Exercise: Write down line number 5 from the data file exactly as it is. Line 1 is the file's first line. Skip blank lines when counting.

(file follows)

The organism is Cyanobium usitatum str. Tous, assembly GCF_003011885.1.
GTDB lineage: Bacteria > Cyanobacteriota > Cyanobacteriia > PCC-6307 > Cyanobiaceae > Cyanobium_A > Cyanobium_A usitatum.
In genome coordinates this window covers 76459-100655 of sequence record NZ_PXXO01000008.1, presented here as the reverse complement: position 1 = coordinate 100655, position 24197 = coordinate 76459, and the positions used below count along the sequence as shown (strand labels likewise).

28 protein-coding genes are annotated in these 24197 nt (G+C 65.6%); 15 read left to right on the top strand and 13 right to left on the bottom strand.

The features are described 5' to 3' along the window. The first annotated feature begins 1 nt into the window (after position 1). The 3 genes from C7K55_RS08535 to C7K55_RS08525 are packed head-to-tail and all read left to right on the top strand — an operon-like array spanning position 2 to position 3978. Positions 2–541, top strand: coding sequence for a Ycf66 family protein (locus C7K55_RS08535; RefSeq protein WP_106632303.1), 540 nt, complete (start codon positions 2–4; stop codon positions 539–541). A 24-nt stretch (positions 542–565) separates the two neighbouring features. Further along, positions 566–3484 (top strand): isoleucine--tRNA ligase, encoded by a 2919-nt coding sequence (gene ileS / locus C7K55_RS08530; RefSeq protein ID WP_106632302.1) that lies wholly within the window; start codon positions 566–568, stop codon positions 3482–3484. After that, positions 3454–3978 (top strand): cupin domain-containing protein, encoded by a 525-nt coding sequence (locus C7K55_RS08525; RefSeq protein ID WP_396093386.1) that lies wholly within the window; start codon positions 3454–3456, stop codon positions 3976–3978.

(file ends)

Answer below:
The features are described 5' to 3' along the window. The first annotated feature begins 1 nt into the window (after position 1). The 3 genes from C7K55_RS08535 to C7K55_RS08525 are packed head-to-tail and all read left to right on the top strand — an operon-like array spanning position 2 to position 3978. Positions 2–541, top strand: coding sequence for a Ycf66 family protein (locus C7K55_RS08535; RefSeq protein WP_106632303.1), 540 nt, complete (start codon positions 2–4; stop codon positions 539–541). A 24-nt stretch (positions 542–565) separates the two neighbouring features. Further along, positions 566–3484 (top strand): isoleucine--tRNA ligase, encoded by a 2919-nt coding sequence (gene ileS / locus C7K55_RS08530; RefSeq protein ID WP_106632302.1) that lies wholly within the window; start codon positions 566–568, stop codon positions 3482–3484. After that, positions 3454–3978 (top strand): cupin domain-containing protein, encoded by a 525-nt coding sequence (locus C7K55_RS08525; RefSeq protein ID WP_396093386.1) that lies wholly within the window; start codon positions 3454–3456, stop codon positions 3976–3978.